Shed project phase one: planning, demo, and construction

We’ve been waiting six years to see this thing go.

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It’s been understood that we can’t store anything in there that we don’t want rat shit on. Or hobo spiders. Needless to say, it hasn’t been a very loved part of our family. A few recent motivations to tackle this project:

  1. I have some time on my hands to dream.
  2. Not enough time though, to make it to my favorite gym anymore. Cappy’s permanently ruined me for regular gyms, so my new dream is to have a little one-person boxing gym at home. I can probably fit this into a shed!
  3. We’re considering a remodel in the house, and possibly turning our basement into a rentable unit. Should this happen, it would be nice to have some clean storage space available.
  4. Mama worries about the hobo spiders multiplying in the shed and invading our house and going after our family. She’s also not a fan of rat shit.

First step, starting in April 2017. Design something that seems cool:

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Next, learn how to get a permit. I had more than one person tell me that it would likely not get approved the first time, but I can’t be going downtown over and over again when I’ve got papa duties. All this research and planning took close to a month, since Papaya’s nap time was my only window to work within. This project also took away from blogging time.

I learned what a site plan is and created one:

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I meticulously created a framing plan:

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16″ on center and all that. Once I had it all together, I went down to the permitting office and with only one extra note being added about how far an eave can go out towards the property line, I left with an approved permit! And was $456 poorer!

Then I came up with a brilliant plan: find someone that can help build this thing. The amount of time I actually have without any child care responsibilities has me completing this project sometime next year on my own. I got lucky and found someone who was willing to help, although he too is a dad and also has a full time job. Still, better than just me. I can do some stuff during the week, and when it comes to things like framing, I can coordinate spending targeted weekend time to make progress.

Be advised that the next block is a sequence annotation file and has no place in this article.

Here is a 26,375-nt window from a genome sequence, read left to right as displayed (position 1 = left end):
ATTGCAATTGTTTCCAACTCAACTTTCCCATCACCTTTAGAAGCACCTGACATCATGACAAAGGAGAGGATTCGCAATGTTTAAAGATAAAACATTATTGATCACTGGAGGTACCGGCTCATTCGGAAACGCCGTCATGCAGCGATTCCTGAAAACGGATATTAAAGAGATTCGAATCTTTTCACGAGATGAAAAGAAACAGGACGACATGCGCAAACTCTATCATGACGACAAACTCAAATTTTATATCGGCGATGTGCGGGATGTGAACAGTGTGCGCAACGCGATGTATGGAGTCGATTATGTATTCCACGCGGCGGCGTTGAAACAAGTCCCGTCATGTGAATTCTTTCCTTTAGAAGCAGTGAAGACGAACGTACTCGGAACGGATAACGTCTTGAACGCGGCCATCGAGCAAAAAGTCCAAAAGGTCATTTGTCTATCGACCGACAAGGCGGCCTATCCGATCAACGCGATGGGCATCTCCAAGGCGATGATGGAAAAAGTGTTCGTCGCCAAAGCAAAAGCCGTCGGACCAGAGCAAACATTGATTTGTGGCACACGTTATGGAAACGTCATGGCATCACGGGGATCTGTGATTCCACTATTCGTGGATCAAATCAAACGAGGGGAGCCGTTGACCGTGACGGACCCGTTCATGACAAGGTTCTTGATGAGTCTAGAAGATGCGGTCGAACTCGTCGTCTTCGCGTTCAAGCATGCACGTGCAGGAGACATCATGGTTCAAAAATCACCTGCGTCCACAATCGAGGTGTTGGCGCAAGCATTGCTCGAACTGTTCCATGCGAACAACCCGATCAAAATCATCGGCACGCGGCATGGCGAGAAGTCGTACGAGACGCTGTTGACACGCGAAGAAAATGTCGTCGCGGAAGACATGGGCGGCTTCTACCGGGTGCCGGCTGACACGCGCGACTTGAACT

Post demo, April 30th:

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First hiccup:

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What you see there is a slab that’s too thin for what I’m building, so what we need is a footing for extra support. Shite. Unplanned digging and extra concrete work is added. My first day of digging was done without gloves and blisters came next. Had to dig all around the perimeter to make space for pouring concrete:

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Then we poured concrete:

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Time to start framing. It was around this time that it became really hard to free myself for long enough periods of time to be useful. Had to start relying more on Andrew, my trusty carpenter, to do stuff.

Also had to bring in a site supervisor to ensure quality:

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Framing progress is very exciting to see! May 30th:

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I wasn’t sure if the wife fully understood how tall this thing was going to be so this step had me a bit nervous, but all was good. Ready for roofing to get some rain protection:

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Windows go in as we deal with the smokiest summer of my life:

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I decided to have custom doors built because Andrew is highly capable. It would ensure strength, visual appeal, and ability to fit my specific plans. It’s also worth noting here that while framing is a fast way to make lots of progress, it’s easy to get a false sense of nearing completion. Demolition happened in April and it’s now August. I have some time during the week when Lala watches Papaya, but not so much on the weekend when Andrew is here (he typically comes one day a week on the weekend). There’s not much I can do on my own for a few hours during the week so I’ve been relying mostly on him now.

I did however, make time to put up wallboard for fireproofing: